Drop Shadows and the Importance of Legacy Knowledge

Do what thou whilt shall be the whole of the law.

Keeping tenured developers on teams and ensuring they are in a position to pass down their knowledge and ensure that certain solutions to problems aren’t lost is crucial and yet often forgotten. Problems that were solved on what today we would consider anemic hardware are often being forgotten not just how to solve them but that they’re even problems to begin with.

When gaming first started going 3D, there was a lot of consideration put into making that a transition that would be simple and intuitive. There’s been several different issues and they’ve been solved several different ways. When as things moved forward it’s like they forgot everything they’d already figured out.

Different developers had different solutions for the Z buffer problem and yet now it’s like they forgot it’s even a constitution now that they usually use these big engines to build their games on where the low leveling rendering routines are taken out of the hands of the developer. I bet if you asked a bunch of modern game designers what the Z buffer is, many of them would have no idea. It’s a problem.

The Z buffer is a layer of data that the program keeps track of in addition to the X, Y, and 3 color values for the screen render matrix. It’s used to calculate scene composition. To put it simply, in addition to a given pixel’s location and color on the screen, the computer also keeps track of how far that is away from the camera. (Camera being an invisible object in the game world that the scene is rendered in relationship to as if it was a TV camera.) When it starts drawing a scene, it starts drawing the objects one by one. When things start to overlap, it looks at the Z buffer to see which one is closer to the camera and then that one is the one that gets drawn. It’s not that complicated a concept but it’s extremely important to understand when it comes to rendering 3D graphics.

Ok so now that you know what it is, what does it have to do with game design beyond just the rendering engine? A lot actually. When you’re playing a 3D game on flat screen, your eyes can’t see depth. It guesses depth based on clues like things look smaller when they’re further away. For most things that is good enough to understand what’s going on in a scene for passive media like TV and movies. However when it comes to games, some genres need to keep that lack of depth protection in mind or it can become extremely frustrating for the player.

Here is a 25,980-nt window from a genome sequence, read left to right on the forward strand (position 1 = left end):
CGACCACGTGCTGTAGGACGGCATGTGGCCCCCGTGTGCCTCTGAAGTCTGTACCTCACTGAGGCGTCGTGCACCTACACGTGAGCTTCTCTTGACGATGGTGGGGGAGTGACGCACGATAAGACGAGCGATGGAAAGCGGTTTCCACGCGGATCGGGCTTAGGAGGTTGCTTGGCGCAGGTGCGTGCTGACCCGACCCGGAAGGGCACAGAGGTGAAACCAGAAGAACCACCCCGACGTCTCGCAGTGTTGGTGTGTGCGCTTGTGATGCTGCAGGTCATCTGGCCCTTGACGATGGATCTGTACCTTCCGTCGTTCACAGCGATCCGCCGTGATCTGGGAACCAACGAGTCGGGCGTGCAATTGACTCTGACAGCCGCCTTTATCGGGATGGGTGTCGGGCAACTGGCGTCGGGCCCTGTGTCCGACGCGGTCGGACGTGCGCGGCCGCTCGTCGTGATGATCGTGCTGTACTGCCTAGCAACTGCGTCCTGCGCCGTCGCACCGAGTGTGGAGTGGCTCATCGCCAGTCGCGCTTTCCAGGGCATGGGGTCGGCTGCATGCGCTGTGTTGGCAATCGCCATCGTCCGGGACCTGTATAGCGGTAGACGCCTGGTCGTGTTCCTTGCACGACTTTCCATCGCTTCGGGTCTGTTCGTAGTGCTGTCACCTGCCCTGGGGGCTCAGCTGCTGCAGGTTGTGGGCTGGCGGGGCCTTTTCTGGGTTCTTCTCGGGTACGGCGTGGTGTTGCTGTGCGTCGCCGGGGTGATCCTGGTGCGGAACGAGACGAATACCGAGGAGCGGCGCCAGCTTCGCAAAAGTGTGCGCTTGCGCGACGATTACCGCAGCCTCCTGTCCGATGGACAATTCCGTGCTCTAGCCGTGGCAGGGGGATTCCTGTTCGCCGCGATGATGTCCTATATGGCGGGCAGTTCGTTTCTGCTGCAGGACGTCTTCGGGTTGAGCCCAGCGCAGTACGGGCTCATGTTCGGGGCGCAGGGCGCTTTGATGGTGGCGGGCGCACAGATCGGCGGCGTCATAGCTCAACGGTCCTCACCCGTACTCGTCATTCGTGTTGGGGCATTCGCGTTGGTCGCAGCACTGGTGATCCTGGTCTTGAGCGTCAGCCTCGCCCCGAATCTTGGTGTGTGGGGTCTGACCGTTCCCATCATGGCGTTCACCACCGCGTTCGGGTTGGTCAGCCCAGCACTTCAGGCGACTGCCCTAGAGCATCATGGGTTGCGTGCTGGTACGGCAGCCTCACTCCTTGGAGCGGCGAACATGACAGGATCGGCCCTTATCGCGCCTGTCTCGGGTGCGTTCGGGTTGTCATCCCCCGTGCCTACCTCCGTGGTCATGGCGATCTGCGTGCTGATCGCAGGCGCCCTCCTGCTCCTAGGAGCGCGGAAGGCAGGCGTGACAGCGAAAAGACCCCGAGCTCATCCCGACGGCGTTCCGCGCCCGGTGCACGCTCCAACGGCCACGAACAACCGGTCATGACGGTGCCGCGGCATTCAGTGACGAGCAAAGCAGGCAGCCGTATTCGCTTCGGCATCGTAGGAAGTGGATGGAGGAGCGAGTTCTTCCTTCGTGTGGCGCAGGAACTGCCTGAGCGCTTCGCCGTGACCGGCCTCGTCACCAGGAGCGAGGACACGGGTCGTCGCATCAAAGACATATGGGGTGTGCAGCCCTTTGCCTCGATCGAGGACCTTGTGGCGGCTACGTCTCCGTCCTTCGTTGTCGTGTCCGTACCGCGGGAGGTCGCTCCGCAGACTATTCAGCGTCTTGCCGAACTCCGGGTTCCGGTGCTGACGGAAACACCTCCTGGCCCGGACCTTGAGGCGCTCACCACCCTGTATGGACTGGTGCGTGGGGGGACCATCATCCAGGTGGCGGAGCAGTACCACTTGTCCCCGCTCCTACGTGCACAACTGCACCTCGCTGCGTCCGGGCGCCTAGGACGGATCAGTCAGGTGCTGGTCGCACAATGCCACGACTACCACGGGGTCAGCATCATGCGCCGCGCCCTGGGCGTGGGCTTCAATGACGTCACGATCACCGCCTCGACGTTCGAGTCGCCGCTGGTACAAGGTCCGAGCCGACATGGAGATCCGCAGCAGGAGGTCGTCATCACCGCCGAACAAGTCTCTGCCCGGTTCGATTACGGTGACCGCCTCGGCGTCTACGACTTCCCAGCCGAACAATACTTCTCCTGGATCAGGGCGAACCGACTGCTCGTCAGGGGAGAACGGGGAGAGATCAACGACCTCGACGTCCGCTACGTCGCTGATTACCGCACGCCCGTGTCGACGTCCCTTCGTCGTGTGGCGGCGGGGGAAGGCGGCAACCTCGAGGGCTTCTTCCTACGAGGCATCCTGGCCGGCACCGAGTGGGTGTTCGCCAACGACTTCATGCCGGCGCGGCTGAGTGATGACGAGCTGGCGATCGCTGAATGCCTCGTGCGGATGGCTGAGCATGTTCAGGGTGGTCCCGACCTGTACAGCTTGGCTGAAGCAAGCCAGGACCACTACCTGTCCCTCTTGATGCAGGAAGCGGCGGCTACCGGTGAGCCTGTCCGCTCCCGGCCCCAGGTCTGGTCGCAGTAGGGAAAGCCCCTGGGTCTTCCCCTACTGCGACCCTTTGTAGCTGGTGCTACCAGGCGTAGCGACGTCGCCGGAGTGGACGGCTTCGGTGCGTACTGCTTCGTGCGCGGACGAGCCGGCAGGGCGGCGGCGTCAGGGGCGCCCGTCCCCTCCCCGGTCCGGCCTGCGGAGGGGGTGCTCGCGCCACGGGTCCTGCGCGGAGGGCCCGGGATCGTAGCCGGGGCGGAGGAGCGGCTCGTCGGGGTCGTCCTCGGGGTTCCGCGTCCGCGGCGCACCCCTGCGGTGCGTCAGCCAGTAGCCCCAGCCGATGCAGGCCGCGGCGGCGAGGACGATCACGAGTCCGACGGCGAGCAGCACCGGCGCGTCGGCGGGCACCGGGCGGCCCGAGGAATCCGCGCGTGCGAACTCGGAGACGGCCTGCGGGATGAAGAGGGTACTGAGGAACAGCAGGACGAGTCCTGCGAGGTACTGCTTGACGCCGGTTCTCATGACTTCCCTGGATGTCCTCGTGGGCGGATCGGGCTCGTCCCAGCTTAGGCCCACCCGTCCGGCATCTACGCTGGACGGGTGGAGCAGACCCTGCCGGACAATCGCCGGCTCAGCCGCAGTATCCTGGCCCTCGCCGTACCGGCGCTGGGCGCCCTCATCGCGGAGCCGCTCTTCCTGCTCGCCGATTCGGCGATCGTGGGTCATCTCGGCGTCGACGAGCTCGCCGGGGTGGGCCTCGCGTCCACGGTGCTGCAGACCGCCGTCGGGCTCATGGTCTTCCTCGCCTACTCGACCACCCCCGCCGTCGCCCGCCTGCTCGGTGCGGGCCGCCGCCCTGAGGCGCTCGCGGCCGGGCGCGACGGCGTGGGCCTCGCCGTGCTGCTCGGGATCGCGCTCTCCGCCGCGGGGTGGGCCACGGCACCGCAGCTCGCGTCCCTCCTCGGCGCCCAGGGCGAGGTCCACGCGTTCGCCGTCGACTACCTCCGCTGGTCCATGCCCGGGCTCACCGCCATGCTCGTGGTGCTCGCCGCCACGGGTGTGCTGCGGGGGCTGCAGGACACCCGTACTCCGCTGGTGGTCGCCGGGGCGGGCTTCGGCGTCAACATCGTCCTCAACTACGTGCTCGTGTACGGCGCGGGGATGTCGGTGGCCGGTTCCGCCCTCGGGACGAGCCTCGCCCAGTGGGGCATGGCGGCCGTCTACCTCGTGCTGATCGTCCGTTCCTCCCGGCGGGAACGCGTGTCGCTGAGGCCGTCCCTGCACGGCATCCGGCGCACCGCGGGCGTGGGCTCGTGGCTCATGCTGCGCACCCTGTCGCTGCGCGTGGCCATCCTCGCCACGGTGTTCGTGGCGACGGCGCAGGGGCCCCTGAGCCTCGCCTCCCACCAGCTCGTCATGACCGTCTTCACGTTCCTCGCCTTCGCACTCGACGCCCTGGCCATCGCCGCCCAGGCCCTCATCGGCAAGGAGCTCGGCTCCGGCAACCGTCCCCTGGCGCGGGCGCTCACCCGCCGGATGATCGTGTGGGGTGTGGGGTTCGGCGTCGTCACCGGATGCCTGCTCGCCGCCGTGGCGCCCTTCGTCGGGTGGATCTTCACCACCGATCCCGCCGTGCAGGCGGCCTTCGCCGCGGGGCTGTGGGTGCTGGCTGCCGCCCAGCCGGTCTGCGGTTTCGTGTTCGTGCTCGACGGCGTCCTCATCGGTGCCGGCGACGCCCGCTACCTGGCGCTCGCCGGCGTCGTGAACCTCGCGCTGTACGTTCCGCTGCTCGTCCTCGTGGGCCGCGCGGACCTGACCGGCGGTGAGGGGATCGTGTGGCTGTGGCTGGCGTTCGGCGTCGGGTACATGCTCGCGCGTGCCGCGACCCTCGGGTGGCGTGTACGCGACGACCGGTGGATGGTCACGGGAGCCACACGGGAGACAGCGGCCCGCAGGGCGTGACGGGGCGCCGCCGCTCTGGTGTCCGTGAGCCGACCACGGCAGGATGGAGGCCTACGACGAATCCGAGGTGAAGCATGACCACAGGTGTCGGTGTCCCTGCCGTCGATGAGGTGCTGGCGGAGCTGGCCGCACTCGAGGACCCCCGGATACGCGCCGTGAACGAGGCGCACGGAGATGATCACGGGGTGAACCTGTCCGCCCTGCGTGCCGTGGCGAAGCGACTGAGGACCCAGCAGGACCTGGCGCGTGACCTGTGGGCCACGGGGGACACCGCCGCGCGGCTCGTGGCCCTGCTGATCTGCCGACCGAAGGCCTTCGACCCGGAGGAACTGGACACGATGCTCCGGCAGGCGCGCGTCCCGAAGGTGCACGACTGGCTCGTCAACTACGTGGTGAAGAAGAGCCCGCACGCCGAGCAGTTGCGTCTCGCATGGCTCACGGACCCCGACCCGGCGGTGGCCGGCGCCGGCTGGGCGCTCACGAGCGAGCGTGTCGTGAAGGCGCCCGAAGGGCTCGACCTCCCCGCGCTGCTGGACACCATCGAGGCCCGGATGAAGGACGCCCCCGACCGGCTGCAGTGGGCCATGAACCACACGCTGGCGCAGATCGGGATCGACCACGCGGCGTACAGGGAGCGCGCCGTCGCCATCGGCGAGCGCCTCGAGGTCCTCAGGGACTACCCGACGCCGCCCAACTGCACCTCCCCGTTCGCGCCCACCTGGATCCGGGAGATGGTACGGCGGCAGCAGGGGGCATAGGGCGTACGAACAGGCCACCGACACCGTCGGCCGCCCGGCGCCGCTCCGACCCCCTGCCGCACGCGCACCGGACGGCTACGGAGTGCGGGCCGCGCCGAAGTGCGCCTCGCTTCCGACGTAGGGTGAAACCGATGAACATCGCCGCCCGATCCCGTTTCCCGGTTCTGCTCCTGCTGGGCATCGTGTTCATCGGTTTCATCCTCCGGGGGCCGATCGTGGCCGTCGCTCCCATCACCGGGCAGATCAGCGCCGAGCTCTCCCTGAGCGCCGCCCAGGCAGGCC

The genre the tends to effect the most is platformers. We’re talking about games like Mario, Sonic, Rayman, Pac-Man World that sort of thing. Games where a lot of the time you spend your time using joysticks and a jump button to move your character around in an environment and jump on top of platforms and other such things. So what’s special about them that the z buffer being something the player can’t see is more of a problem than other genres?

Platformers, due to the nature of the beast, involve a lot of precision to make sure you land on what you intended rather than some other thing nearby or worse, falling to your death.

For 2D platformers, this isn’t an issue. Everything you need to know is right there on the screen. Up down, left right, that’s it. Walk along the X axis, jump along the Y. Simple. However when 3D comes in now you have a problem. Sure, seeing where something is on the X and Y axis on the screen is relatively simple but the TV can’t show you depth so how do you know how far into the screen something is in the game world? All you can see are flat shapes on a screen.

Well as far as drawing convincing 3D graphics that’s simply a matter of projection, which is a method in mathematics which draws an interpretation of an object in a higher dimension into a lower one. You probably learned about it in school but even if you didn’t that’s not super important right now. What is important is the different ways people have gone about solving the problem. So how did they solve it? Well, I personally have seen 3 different solutions. There may be more I’m unaware of but these are the ones I know about.

The first solution I call the fixed camera method. This is the one that the developers of the first Crash Bandicoot games used. Simply put, they always took a direction of movement away from the player so they’re never in control of too much at once. In the main stages, the camera perspective is fixed behind Crash and while it moves forward and back when he moves, it will not move side to side. This means that the distances between objects on screen will always look the same not just in that level but all levels that are in that style.

Then the second solution is what I call the Kirby Solution because it was the method used for Kirby 64. It was also used in many of the Crash Bandicoot bonus level areas where the game essentially plays like a 2D platformer that’s simply being rendered with 3D assets. I’ve seen some call this 2.5D but I don’t because it can get confused with the style of software rendering used in early first person shooters like Wolfenstein 3D, Catacombs 3D, and Doom, which is often also called 2.5D. To get a bit more technical, this solution simply takes away the Z axis and only lets the player, platforms, enemies and such move along the X and Y axis. So we have solutions that simply take some type of control away from the player to sort of just work around the issue rather than actually solve it directly. It’s a perfectly valid approach but it can be limiting at times both in terms of level design and player freedom.